After each member of the family syncs their personal (and embedded) microchips, which takes less than 30 seconds to do, and which will allocate and monitor usage of dwindling resources such as water and energy, the family, along with the rest of the country, is updated on CO2 levels in the atmosphere. Every American keeps an eye on such levels since they dictate not only policy, but also progress. Once carbon dioxide levels are seen and discussed, the family takes turns using the bathroom, with each shower limited to three minutes (the shower heads are on timers and have mandatory flow suppressors and are, of course, synced to each microchip) and then they gather at the kitchen table to eat their largely vegetarian breakfast, which is supplemented with protein pills making up for the (now illegal) consumption of animal protein coming from cows, pigs and other previously consumed livestock. Since such farming practices, such as beef production, are extremely damaging to both the atmosphere and the land (which is now being converted to carbon sinks through massive tree planting and other carbon-absorbing campaigns), they have been quickly phased out.

The new dietary restrictions, which have been implemented across the United States, coupled with changes to our national transportation system, which is now available nearly everywhere and is almost completely powered by renewable energy, has led to the (once only theorized) decline in obesity, diabetes, certain cancers, and heart disease. More healthy diets plus mandatory limits on personal vehicles has prompted more cycling and walking as a form of transportation. This has nudged life expectancy up a bit and also sharply decreased healthcare costs, which has had the added benefit of reducing each person’s carbon footprint since hospitals, clinics, transportation to and from appointments, and pharmaceutical production have all been greatly reduced.

Mr. Smith leaves for his job, which involves ramping up wind production in his area so that it will soon equal, and eventually surpass, solar power. Mrs. Smith sets out to her town’s community center where she will continue her work raising surface albedo levels in the surrounding area. This is achieved by either applying (nano) reflective paint to previously dark (asphalt or tar) surfaces, or by greening previously dark/heat absorbing surfaces like courtyards, walkways and parking lots. The elders in the Smith household will tend to their family’s personal garden, insuring their abundant food supply.

The Smith’s high school age daughter spends the first part of her day, as does every high school student in the US, working on sustainability and conservation issues which specifically apply to her region, with the second half of her day spent on campus, delving deeper into topics such as water conservation, personal health (reproductive health is important at the high school level, with birth control and other forms of contraception freely distributed along with education about how each additional person on Earth impacts our tenuous climate crisis), and the historical circumstances which have led to humans potentially causing their own extinction. Without future generations being taught such lessons, the same mistakes are destined to be repeated.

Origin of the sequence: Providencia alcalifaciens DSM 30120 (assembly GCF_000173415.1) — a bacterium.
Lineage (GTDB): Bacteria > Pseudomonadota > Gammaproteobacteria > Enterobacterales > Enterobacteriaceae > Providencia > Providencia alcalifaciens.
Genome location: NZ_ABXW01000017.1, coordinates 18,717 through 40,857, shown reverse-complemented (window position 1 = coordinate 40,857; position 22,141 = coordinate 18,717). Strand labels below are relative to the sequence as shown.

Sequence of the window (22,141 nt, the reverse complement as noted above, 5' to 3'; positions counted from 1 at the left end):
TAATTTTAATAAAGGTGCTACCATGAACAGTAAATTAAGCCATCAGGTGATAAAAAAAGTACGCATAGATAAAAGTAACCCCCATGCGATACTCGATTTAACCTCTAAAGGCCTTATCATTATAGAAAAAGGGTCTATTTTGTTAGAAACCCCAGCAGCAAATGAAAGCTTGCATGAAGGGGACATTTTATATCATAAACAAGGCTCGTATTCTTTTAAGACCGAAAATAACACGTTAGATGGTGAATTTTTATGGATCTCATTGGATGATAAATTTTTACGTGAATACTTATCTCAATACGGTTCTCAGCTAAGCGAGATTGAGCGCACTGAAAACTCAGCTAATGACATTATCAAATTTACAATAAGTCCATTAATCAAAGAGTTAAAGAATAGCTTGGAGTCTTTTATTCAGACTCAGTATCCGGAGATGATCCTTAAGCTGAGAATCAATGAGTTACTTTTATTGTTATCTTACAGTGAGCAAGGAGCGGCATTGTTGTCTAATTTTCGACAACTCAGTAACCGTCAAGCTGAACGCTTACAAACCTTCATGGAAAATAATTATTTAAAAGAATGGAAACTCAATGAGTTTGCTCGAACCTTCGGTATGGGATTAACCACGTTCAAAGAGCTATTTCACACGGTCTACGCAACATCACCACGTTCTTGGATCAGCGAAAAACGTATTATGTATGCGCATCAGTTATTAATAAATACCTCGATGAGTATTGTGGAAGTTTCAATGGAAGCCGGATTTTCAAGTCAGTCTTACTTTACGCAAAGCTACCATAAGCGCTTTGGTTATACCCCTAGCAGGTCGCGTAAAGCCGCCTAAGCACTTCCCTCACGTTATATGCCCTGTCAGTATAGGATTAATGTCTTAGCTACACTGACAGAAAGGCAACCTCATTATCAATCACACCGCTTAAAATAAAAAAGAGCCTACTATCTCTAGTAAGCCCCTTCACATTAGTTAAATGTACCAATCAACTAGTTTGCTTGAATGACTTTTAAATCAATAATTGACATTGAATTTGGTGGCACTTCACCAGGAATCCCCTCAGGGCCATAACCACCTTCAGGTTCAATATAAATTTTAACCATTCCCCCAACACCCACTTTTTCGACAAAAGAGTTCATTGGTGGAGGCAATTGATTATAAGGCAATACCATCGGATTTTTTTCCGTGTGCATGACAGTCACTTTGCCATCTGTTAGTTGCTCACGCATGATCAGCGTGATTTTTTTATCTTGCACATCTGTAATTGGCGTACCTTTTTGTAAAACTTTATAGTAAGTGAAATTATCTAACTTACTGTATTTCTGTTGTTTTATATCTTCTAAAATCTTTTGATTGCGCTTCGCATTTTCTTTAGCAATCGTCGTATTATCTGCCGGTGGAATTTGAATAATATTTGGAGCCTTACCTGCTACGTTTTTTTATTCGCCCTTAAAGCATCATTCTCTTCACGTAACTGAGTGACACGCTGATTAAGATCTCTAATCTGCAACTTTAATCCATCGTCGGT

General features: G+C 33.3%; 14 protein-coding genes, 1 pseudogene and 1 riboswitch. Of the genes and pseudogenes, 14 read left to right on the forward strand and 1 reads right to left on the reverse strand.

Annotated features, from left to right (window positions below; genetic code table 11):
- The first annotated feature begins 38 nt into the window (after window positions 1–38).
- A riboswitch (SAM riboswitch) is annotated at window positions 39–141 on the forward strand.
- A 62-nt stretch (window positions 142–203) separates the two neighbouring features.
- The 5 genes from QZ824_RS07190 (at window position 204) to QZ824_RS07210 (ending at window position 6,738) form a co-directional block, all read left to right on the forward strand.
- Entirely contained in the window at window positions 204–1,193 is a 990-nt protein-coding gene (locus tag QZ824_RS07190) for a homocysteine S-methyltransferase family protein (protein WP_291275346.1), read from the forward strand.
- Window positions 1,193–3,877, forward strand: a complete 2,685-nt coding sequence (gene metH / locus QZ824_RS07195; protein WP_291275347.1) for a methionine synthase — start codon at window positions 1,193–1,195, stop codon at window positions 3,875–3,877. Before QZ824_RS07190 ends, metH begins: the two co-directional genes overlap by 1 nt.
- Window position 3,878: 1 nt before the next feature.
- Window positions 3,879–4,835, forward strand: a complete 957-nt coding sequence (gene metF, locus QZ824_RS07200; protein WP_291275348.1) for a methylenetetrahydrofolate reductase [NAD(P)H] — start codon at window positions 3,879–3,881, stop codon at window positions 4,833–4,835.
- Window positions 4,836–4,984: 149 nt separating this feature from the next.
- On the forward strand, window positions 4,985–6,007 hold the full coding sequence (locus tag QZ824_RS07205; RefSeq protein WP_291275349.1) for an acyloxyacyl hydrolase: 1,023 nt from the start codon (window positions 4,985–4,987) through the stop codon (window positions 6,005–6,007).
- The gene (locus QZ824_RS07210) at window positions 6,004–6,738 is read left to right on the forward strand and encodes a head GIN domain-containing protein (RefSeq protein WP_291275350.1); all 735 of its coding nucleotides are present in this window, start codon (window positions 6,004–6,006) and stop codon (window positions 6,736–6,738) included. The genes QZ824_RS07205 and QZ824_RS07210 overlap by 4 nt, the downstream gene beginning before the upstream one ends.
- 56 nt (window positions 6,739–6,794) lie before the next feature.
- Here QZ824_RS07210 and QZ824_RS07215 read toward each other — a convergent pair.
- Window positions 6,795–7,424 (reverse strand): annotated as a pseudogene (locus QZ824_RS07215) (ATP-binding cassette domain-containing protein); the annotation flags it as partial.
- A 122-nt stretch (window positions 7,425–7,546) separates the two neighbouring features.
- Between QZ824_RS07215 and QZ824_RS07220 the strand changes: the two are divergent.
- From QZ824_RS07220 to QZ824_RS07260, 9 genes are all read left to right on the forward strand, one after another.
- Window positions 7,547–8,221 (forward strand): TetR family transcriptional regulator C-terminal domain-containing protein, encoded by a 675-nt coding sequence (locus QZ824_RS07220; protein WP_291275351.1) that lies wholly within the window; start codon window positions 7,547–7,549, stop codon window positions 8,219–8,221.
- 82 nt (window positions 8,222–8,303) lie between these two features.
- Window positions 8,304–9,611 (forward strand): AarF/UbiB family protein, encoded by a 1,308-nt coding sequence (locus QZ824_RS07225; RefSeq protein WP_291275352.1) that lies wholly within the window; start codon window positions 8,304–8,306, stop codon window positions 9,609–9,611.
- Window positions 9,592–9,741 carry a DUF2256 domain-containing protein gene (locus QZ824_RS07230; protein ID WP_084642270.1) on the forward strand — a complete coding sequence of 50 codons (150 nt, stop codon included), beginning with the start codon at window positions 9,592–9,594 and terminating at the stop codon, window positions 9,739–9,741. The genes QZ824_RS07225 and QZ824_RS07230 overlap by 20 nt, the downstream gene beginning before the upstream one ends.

The eldest Smith child, who is of college age, reports to his Local Climate Precinct, as does every other 18-22 year old in America, to fulfill his compulsory four year Public Service Commitment (PSC). His microchip is scanned upon entering the auditorium, and duties are handed out and are geared towards regional and national goals aimed at 1) building and maintaining the new energy infrastructure, 2) reversing the skyrocketing trend of carbon dioxide and other greenhouse gases which have been accumulating in the atmosphere and in the oceans since the 19th century. This 2nd step is key, and is addressed through large scale implementation of carbon capture and storage (which was previously infeasible because it was initially meant to merely increase fossil fuel production) along with massive creation and nurturing of natural carbon sinks, and 3) repurposing buildings, facilities, and older infrastructure so that it’s useful in fighting climate change and limiting new construction projects (which are very carbon-intensive).

Updates on the environment, along with new or adapted strategies directed at decreasing the Earth’s temperature and reducing the build-up of greenhouse gases are also sent out throughout the day to each person’s smartphone, which is issued by local precincts, and which also syncs with each person’s embedded microchips. By utilizing existing satellites and other Earth-monitoring systems, scientists are able to gauge the effectiveness of large-scale efforts at healing the planet.

The timing of each region’s work day changes according to the seasons, since everything is timed to coincide with the amount of natural daylight in each area, thus managing and minimizing energy consumption when it’s dark.